February 01, 2015

Child Maltreatment in South Korea: An Overview

Ann Park

The views expressed herein have not been approved by the House of Delegates or the Board of Governors of the American Bar Association, and accordingly, should not be construed as representing the policy of the American Bar Association.

Cultural Exchange #1

Former Center public interest fellow and consultant, Ann Park, received a Fulbright Scholarship to study child welfare law in South Korea. In this column, she shares highlights of what’s she’s learning with a focus on aspects of interest to practitioners. 

The number of reported child abuse incidents in South Korea is steadily rising—from 4,144 in 2001 to 13,076 in 2013. In Korea, child abuse is grouped broadly into four types: physical, emotional, sexual, and neglect. In 2013, 26.2% of the child victims were neglected, 16.2% psychologically or emotionally abused, 11.1% physically abused, and 3.6% sexually abused.1 

Only recently has child maltreatment become recognized as a serious societal issue in Korea.2 Despite major upheavals in history, including Japanese occupation (1910-1945) and the Korean War (1950-1953), South Korea has achieved rapid, successful economic development since the 1960s. In the midst of this drastic economic, political, and social change, however, child abuse was largely ignored in society until the late 1990s.

Although the Child Welfare Act, the first legislation addressing children’s welfare, was implemented in 1961, it was mainly designed to rescue war orphans.3 Korea also ratified the United Nations Convention on the Rights of the Child in 1991, yet until the 2000 Amendment, child abuse was not defined or explained.4

Confucian Tradition

Scholars agree that the reason for delayed social awareness of child abuse in Korea is rooted in traditional Confucian teachings, the source of core values and standards of the Chosun dynasty (1392-1910 A.D.).5 Under Confucian tradition, children are considered possessions of parents, and parents are granted almost inviolable authority to raise and discipline their children.6 Corporal punishment has generally been accepted as a form of discipline rooted in parental love.7

Government & Families 

Additionally, child-rearing practices were traditionally considered private family business beyond the control of the state, so government intervention was rare.8 Professor Kim Sang-yong explains that the reluctance of the government could be attributed to the following saying: “Law cannot jump over the family fence.”9 Although the National Child Protection Agency (NCPA) is the central organization that oversees all 50 local child protection agencies (CPA) in 17 regions, it is not a government institution.10 Until recently, child protection agencies lacked the formal, independent power to separate an abused child from his or her parent, and often struggled with parents who refused to follow their orders.11 

Abuse Awareness Prompts a Movement 

CPAs also avoided challenging parental authority or rights. For example, in a 2013 case, child abuse was reported to the local CPA, but the CPA employees neither separated the child from the parent nor filed an accusation against the parent.12 The child victim died. This incident, followed by several others, received wide media coverage and raised public awareness about child abuse.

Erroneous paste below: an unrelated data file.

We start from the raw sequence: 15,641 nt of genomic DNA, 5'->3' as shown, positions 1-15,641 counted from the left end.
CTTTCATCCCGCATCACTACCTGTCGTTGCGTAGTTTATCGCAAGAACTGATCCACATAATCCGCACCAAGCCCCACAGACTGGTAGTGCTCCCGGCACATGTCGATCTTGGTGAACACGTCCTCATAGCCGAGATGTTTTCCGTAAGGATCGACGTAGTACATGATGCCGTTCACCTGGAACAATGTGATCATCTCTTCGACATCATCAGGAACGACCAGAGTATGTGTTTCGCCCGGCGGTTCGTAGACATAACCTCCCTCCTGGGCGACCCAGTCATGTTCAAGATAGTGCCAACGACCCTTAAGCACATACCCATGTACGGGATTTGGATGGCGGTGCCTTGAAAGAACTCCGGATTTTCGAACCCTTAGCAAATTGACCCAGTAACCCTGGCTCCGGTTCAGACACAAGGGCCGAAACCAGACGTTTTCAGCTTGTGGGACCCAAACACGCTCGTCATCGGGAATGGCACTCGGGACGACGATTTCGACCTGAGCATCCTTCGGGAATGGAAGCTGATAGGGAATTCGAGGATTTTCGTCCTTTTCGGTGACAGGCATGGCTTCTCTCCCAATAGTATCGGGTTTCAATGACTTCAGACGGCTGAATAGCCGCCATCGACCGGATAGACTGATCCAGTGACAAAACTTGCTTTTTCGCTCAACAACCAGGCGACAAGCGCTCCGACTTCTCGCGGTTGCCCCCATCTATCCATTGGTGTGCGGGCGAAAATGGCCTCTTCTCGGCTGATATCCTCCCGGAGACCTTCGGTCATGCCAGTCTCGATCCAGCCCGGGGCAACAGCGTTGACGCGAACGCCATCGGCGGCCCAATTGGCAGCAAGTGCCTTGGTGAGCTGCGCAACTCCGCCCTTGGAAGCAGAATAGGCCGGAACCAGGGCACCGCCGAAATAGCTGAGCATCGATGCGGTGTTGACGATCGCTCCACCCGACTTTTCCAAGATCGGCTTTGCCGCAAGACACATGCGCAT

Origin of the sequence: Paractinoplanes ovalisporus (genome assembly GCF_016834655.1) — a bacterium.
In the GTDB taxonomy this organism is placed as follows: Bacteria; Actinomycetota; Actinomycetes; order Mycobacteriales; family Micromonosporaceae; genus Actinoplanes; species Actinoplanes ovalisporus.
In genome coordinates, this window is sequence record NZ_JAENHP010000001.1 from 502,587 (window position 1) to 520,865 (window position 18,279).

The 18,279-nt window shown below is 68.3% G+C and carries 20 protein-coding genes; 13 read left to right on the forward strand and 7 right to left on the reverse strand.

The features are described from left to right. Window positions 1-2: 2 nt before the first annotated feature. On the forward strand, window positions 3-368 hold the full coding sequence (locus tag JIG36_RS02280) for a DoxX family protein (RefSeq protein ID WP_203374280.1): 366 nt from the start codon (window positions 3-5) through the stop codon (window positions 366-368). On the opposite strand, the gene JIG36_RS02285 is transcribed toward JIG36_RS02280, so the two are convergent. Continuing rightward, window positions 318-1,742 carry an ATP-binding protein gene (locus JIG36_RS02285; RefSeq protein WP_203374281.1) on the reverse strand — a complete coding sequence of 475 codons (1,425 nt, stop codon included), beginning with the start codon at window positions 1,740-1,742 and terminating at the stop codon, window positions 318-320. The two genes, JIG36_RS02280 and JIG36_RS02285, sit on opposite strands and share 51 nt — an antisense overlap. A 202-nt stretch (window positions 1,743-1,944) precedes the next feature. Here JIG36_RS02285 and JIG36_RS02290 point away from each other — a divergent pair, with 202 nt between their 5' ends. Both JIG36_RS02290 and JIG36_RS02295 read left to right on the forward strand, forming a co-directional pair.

These incidents triggered a movement among activists, lawyers, social workers, and politicians to create new legislation addressing the holes in the current child protection system for abused and neglected children. This new law was enacted in January 2014 and implemented in September 2014. 

Stay tuned. Next month’s column will highlight the new law. 

Endnotes

1. The National Child Protection Agency. The 2013 Report on the National Child Abuse Data. 2013,40. 

2. See Kim, Sang-yong, “Study on Developing a New Legal System for Prevention of Child Abuse and Protection of Child Abuse Victims,” December 2012, 36: 3, 15; see also Hahm, Hyeouk C., Guterman, Neil B. “The Emerging Problem of Physical Child Abuse in South Korea.” Child Maltreatment 6:169, 2001, 176.   

3. Purpose of Legislation, “Child Welfare Law of 1961.”; see  The National Child Protection Agency. Laws Relevant to Child Abuse.  

4. See Child Welfare Act of 1998 and Child Welfare Act of 2000; Hahm & Guterman, 2001,176. 

5. Hahm & Gutterman, 2001, 174; see also Pyo, Gap-su. “Causes of Child Abuse and Solutions,” 1993,165.

6. Ibid. 

7. Pyo, Gap-su. Causes of Child Abuse and Solution,165.

8. Hahm & Gutterman, 2001, 174; see also Moon, Young-Hee. “Legal-Policy Improvement for the Protection of the Abused Child -from View of Children`s Right,” (Beop-hak-non-chong), 2014, 59.

9. Interview with Kim Sang-yong, Professor of Chung-Ang University Law School, October, 6, 2014. 

10. See the “Child Rights Department Page of the Ministry of Health and Social Welfare." 

11. Kim, 2012, 21-22. 

12. “Children are Not the Primary Policy Consideration Due to the Lack of Voting Power.” Joongang Daily News, April 14, 2014.